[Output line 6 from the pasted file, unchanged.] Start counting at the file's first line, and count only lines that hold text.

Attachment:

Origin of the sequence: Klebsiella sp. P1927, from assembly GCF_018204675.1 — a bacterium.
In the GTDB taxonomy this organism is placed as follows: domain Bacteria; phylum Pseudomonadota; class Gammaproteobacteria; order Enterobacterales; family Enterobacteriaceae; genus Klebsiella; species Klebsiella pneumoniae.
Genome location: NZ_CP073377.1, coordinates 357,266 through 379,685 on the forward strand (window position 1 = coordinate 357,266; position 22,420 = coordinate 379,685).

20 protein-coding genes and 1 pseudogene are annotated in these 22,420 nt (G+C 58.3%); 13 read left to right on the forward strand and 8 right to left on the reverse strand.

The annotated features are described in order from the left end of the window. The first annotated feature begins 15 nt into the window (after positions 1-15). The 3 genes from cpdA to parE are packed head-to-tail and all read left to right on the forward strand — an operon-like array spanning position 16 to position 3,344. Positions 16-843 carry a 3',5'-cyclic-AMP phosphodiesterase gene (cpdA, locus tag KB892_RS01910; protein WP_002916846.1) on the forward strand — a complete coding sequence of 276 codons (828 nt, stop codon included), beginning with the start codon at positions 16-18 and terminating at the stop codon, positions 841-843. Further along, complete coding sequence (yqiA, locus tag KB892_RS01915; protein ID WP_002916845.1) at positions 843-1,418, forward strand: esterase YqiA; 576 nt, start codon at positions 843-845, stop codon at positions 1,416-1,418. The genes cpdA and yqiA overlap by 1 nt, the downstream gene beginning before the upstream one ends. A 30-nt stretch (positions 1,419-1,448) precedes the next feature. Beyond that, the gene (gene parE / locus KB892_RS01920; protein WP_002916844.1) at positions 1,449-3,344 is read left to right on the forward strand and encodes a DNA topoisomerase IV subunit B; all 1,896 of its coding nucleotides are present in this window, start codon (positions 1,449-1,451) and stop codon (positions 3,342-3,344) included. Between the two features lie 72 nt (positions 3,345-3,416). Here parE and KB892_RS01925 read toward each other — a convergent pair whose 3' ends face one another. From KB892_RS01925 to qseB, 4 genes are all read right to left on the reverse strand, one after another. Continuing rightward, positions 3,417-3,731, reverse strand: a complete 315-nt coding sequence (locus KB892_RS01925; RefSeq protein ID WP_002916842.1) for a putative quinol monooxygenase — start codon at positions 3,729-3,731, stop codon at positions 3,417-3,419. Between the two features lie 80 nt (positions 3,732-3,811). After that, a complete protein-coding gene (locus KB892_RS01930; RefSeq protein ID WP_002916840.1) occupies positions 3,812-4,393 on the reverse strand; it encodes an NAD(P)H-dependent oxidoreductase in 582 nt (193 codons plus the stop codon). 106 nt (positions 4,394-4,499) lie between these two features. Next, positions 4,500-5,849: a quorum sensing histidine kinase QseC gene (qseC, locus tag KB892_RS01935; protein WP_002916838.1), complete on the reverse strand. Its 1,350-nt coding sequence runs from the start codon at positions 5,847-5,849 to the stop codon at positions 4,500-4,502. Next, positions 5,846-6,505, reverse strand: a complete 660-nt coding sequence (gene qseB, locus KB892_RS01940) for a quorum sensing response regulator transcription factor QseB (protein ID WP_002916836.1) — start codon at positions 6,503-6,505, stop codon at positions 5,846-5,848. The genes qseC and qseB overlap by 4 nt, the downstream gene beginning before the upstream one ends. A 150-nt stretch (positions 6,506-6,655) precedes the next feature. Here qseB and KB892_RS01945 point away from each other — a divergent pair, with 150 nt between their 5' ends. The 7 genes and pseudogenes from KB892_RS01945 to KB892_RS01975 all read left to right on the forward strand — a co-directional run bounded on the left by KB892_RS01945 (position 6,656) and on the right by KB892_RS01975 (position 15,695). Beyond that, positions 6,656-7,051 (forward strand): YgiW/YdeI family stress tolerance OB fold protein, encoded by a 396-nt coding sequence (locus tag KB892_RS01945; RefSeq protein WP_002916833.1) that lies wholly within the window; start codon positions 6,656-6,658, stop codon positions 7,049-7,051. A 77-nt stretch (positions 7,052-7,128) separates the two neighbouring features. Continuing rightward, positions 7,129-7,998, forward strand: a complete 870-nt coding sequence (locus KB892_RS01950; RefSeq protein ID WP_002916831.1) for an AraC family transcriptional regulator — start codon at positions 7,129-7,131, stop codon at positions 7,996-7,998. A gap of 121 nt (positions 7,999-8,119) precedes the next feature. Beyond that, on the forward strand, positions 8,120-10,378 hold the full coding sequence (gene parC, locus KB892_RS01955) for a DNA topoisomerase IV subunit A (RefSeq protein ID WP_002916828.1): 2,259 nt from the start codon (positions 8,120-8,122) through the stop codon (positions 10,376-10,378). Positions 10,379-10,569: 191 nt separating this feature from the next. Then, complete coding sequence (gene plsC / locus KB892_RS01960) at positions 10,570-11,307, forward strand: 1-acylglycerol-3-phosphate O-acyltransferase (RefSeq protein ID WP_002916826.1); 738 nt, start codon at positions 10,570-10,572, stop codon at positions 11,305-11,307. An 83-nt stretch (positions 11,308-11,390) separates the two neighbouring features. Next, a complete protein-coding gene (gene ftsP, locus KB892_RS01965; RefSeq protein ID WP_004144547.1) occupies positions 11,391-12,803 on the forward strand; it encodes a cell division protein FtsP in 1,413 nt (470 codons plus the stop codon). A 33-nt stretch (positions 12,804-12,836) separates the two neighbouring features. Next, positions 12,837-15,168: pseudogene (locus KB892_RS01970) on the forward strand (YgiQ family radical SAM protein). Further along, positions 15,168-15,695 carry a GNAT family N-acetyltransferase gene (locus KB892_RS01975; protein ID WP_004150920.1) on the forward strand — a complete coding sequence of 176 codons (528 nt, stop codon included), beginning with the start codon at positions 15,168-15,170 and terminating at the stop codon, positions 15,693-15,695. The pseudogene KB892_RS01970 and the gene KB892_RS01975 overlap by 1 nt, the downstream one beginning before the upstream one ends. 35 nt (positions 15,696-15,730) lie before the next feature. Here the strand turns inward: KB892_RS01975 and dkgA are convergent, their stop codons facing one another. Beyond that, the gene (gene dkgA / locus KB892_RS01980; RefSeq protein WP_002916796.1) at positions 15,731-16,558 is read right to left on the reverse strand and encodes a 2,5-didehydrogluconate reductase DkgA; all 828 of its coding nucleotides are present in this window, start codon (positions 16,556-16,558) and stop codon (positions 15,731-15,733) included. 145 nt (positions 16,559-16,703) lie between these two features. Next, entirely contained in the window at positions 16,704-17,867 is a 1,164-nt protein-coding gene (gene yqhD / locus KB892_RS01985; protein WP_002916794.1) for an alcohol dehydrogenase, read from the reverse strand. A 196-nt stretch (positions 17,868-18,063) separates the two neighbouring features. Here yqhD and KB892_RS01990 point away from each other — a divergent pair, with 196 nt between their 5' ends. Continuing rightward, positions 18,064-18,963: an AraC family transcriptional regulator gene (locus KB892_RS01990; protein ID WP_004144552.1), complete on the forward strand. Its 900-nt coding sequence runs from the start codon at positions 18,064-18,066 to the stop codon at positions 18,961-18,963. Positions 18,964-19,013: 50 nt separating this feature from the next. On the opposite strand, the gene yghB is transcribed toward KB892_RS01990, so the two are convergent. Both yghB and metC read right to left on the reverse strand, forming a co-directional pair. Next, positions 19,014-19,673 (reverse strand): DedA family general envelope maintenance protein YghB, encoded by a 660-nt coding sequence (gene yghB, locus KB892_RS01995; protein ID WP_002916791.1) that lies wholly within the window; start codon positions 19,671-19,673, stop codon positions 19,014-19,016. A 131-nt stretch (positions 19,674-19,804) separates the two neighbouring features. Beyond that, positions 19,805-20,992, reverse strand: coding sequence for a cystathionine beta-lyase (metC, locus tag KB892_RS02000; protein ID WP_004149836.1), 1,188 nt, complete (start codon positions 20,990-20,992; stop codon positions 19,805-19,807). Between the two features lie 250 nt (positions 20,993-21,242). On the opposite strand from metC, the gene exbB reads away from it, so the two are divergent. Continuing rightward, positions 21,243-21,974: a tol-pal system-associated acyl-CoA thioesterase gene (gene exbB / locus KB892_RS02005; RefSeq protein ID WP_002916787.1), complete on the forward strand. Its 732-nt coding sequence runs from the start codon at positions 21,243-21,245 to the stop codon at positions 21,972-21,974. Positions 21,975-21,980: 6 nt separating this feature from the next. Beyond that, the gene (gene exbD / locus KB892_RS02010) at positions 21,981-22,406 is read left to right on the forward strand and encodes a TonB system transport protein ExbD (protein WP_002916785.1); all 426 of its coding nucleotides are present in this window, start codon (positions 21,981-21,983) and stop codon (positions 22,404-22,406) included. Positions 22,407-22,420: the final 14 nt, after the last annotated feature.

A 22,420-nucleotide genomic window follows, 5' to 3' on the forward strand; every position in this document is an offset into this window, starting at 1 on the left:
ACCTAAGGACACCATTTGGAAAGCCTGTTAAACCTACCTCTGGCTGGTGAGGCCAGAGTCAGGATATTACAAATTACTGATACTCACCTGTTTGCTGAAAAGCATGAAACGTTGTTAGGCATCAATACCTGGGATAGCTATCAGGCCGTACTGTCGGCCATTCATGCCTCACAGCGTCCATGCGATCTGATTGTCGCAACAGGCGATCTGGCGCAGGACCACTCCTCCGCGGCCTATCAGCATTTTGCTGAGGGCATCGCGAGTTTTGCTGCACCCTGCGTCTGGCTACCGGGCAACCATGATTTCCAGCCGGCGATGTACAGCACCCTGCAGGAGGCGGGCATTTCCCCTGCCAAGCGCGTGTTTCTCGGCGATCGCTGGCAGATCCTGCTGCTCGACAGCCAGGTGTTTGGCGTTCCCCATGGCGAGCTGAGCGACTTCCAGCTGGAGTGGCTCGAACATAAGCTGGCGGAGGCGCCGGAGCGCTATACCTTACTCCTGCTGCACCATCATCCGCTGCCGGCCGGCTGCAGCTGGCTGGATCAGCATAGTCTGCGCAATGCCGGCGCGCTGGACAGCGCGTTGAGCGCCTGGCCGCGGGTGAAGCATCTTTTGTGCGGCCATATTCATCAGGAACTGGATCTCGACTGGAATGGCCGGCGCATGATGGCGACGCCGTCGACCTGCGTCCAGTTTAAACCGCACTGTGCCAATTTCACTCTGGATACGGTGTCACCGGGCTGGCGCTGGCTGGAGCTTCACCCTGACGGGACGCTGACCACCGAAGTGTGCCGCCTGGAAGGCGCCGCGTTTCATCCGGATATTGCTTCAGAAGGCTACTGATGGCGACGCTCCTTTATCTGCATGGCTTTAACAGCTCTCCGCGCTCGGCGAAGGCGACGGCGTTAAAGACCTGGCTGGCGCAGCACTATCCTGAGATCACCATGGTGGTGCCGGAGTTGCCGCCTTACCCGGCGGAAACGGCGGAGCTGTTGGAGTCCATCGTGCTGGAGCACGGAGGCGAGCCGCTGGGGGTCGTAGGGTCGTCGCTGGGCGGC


A 22,420-nucleotide genomic window follows, 5' to 3' on the forward strand; every position in this document is an offset into this window, starting at 1 on the left: